Do I Have Macular Degeneration Floaters?

Written by on May 2, 2011 in Eye Problems - No comments
vision

Macular degeneration floaters are different from normal floaters that many of us experience in our eyes. The eye is a very complicated piece of genetic equipment and when you are trying to learn about symptoms and signs of macular degeneration, you will probably find yourself learning an awful lot about the eye. Here we will look closer at macular degeneration floaters so that you have an understanding of what they are and where they come from.

Explaining Floaters

Many people have floaters, which basically look like strands of cobweb or strings. You can notice them especially well if you are looking up at a blue sky or something opaque. It will be impossible to look straight at the floater because it is moving as your eye moves, therefore constantly staying out of range of your focus.

Should Floaters Worry Me?

In many cases, floaters are perfectly normal. Talking to your eye doctor can ease your concerns because they will be able to see if any problems are developing.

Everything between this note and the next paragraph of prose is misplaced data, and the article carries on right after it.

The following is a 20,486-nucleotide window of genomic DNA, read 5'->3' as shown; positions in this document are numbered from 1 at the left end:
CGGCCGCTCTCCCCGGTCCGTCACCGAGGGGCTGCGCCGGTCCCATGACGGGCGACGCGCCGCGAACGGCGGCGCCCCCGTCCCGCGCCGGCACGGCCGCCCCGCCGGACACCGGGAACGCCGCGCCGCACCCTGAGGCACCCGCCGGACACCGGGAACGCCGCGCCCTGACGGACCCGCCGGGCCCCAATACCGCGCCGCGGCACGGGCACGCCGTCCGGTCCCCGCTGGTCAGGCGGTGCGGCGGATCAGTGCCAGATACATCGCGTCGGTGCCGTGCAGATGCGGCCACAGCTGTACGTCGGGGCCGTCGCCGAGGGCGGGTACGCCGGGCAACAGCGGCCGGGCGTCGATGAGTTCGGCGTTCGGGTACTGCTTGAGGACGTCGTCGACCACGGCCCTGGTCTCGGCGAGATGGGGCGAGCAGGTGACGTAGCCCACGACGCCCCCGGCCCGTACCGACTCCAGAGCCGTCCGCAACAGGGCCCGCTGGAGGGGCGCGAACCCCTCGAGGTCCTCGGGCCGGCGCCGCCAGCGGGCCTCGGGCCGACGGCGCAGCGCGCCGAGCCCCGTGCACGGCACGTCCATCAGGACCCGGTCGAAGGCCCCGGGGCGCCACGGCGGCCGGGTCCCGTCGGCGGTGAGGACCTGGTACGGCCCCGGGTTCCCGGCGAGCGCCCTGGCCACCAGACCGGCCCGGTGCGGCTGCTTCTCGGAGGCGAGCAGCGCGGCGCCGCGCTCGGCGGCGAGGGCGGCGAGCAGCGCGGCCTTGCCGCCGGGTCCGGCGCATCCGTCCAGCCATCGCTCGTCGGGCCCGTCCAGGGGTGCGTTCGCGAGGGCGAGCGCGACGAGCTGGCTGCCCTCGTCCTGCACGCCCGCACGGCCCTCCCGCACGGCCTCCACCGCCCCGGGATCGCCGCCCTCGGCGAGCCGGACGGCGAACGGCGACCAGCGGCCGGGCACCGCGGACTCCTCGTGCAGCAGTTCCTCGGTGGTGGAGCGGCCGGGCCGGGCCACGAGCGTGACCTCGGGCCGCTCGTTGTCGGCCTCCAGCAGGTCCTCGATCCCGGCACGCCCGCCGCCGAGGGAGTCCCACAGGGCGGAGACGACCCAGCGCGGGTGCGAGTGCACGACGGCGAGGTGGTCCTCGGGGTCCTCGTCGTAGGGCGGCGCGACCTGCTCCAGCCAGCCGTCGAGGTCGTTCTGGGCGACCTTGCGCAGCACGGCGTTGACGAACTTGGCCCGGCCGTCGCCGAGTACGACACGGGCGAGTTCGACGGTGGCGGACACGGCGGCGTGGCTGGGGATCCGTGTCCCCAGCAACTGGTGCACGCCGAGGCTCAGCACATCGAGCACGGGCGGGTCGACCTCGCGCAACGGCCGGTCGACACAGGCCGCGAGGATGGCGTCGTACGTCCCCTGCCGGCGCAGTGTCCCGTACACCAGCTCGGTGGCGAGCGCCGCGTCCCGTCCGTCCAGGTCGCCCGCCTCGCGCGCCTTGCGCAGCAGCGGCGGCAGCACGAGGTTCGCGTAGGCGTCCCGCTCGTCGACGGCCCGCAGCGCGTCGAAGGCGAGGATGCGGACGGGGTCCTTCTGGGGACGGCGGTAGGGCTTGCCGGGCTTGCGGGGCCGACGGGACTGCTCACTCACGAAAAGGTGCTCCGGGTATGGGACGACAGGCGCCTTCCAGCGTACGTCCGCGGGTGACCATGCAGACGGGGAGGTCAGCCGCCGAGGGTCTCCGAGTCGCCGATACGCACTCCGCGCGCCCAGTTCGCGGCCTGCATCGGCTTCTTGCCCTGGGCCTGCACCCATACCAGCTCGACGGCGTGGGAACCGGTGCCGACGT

Sometimes floaters are due to the abnormal growth of blood vessels, in which case you may have macular degeneration floaters. These are more dangerous than the previous kind as they could be related to hemorrhaging in the eye. With macular degeneration floaters, scar tissue may form which can then cause further vision loss as it prevents the photoreceptors from being able to do their job properly. Furthermore, when the scar tissue changes shape as it heals, it can also damage parts of the eye.

How Can I tell if I have Macular Degeneration Floaters?

One thing you can do is pay attention to the quality of your sight aside from the floaters. If you feel like your vision is decreasing, becoming blurry in the center, or straight lines are looking wavy, then you might be seeing macular degeneration floaters and should see a doctor.

The best way to deal with floaters when you suspect they may be macular degeneration floaters is to see an eye doctor as soon as possible. If the amount of floaters is increasing noticeably or is impeding your vision, you should take that seriously. Even if they are not necessarily macular degeneration floaters, your retina may be in the process of becoming detached if there is a cloudy area on the side of your vision.

The bottom line when it comes to any eye problem, especially macular degeneration floaters, is that you should see a doctor with any concerns. The internet is useful for information, but only a specialized doctor can look into your retina and see what is going on. If you keep in mind the things to look out for in order to identify macular degeneration floaters, you can at least acknowledge when it is and when it is not time to rush to the doctor.

Comments are closed.